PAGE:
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A Proper Definition for Sacrifice

Sacrifice is the surrender of a higher value for that of a lesser value or non-value.

To save money to achieve financial freedom is not a sacrifice.

To feed your child at the expense of your own hungry stomach is not a sacrifice.

Freedom > Short-term pleasure and your child’s life > your hunger in the hierarchy of values. Therefore to “sacrifice” the lower value for the higher value is not a sacrifice at all. To spend frivilously at the expense of your future would be a sacrifice. To let your child starve to death so that you may feel satiated would be a sacrifice.

The Morality of Sacrifice

By the definition above, sacrifice is a universally poor decision. There is no case in which a higher value can be sacrificed for a lower value and that be a good thing. The only exceptions are contextual,  usually under threat of force, fraud, or coercion. Exceptions prove the rule.

So, with that in mind, let’s read a little more from John Galt’s Speech in Ayn Rand’s Atlas Shrugged. This passage pertains to the moral axioms of sacrifice that political systems like Socialism and Communism are built upon.

    “Under a morality of sacrifice, the first value you sacrifice is morality; the next is self-esteem.

When need is the standard, every man is both victim and parasite.

As a victim, he must labor to fill the needs of others, leaving himself in the position of a parasite whose needs must be filled by others.

He cannot approach his fellow men except in one of two disgraceful roles: he is both a beggar and a sucker.


You fear the man who has a dollar less than you, that dollar is rightfully his, he makes you feel like a moral defrauder.

You hate the man who has a dollar more than you, that dollar is rightfully yours, he makes you feel that you are morally defrauded.

The man below is a source of your guilt, the man above is a source of your frustration.

You do not know what to surrender or demand, when to give and when to grab, what pleasure in life is rightfully yours and what debt is still unpaid to others—you struggle to evade, as ‘theory,’ the knowledge that by the moral standard you’ve accepted you are guilty every moment of your life, there is no mouthful of food you swallow that is not needed by someone somewhere on earth—and you give up the problem in blind resentment, you conclude that moral perfection is not to be achieved or desired, that you will muddle through by snatching as snatch can and by avoiding the eyes of the young, of those who look at you as if self-esteem were possible and they expected you to have it.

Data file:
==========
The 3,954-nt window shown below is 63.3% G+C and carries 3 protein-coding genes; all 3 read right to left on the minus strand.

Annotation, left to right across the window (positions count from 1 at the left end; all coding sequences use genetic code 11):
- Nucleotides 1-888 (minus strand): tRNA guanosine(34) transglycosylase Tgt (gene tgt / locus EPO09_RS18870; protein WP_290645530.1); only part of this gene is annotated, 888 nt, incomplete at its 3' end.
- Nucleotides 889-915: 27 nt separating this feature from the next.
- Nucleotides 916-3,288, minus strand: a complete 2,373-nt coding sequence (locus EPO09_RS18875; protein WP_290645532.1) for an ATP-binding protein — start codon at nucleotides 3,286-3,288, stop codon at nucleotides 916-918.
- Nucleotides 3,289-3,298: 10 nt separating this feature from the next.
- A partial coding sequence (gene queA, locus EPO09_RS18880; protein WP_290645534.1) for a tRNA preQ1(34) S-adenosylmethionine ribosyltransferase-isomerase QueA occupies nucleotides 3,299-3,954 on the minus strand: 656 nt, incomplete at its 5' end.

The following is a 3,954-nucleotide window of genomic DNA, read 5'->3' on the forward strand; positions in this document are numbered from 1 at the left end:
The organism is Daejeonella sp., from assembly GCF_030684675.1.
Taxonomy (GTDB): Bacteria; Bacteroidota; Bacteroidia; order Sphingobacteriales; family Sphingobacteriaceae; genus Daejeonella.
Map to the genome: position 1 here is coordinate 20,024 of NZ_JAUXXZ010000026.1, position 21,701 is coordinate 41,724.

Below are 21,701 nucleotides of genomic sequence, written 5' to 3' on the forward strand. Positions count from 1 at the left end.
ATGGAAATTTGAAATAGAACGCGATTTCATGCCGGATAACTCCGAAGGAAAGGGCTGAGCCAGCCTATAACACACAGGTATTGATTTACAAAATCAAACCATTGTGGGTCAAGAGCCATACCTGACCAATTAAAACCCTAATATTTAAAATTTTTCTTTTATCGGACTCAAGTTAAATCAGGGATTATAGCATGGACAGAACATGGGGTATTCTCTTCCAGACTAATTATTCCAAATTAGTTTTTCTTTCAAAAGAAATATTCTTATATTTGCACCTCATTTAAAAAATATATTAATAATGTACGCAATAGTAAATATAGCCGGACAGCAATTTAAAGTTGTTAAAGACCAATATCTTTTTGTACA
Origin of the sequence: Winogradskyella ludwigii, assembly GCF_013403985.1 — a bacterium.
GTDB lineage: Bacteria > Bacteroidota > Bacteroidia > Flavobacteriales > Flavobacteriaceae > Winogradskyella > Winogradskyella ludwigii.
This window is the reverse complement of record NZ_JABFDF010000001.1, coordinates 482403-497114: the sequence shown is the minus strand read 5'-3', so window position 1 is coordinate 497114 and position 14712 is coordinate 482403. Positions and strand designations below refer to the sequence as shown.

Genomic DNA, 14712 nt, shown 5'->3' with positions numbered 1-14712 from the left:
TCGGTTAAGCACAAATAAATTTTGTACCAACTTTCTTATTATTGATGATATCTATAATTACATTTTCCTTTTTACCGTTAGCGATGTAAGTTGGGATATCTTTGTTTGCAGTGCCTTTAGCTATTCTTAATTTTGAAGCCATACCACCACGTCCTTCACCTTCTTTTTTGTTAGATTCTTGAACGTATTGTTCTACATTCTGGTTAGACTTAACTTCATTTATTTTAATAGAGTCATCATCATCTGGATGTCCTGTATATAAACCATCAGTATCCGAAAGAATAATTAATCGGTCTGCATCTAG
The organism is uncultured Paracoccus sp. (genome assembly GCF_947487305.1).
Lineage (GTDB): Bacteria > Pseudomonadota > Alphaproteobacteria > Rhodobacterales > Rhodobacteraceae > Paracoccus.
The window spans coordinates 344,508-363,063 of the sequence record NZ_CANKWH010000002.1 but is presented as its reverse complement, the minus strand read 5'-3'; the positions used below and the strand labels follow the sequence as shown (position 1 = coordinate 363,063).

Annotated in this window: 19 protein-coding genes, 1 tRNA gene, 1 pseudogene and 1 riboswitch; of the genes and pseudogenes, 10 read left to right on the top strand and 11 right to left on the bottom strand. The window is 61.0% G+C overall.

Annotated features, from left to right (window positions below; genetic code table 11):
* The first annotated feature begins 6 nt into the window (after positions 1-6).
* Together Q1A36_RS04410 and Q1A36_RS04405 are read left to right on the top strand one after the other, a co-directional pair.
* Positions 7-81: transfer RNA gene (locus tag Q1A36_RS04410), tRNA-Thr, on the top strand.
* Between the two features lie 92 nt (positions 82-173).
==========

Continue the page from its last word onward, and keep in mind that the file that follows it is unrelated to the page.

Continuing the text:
Guilt is all that you retain within your soul—and so does every other man, as he goes past, avoiding your eyes. Do you wonder why your morality has not achieved brotherhood on earth or the good will of man to man?


“The justification of sacrifice, that your morality propounds, is more corrupt than the corruption it purports to justify. The motive of your sacrifice, it tells you, should be lovethe love you ought to feel for every man. A morality that professes the belief that the values of the spirit are more precious than matter, a morality that teaches you to scorn a whore who gives her body indiscriminately to all men—this same morality demands that you surrender your soul to promiscuous love for all comers.

The Self-Contradictory Nature of Socialism

If I am wealthy, my wealth must be stolen from my to redistribute to the poor. My wealth must be continually taxed until I am no longer wealthy, and the magical state of “Equity” – equality of outcomes – is achieved.

Simultaneously, those who are “less privileged” than I are each given a portion of my wealth. If they start at zero, they achieve one, then two, then three. Their wealth grows, at the expense of my wealth. And if I am very wealthy, my wealth is used to “help” lift many unfortunates out of the state of having zero wealth.

Here’s the problem: once they have more than zero wealth, they owe that wealth to someone else with zero wealth.

It is unfair and unjust, by the sacrificial standard of morality underpinning socialism, for someone to have more than someone else. Equality of outcome is the end-goal of equity doctrine. And that means that everyone must have the same amount of wealth, regardless of where you started on the spectrum.

This moral standard can not be universalized, because I can not exist in a state of simultaneously being owed money and owing money – solely for the nature of my wealth status. It is the exact same as stealing and being stolen from simultaneously. Said differently, it’s a shitty self-contradictory moral standard made to exploit people.

Good moral standards are universal. They are not situation-specific or contexual. That’s why “do not murder, steal, and rape” are excellent moral benchmarks held by virtually all successful societies across all of human history in every continent.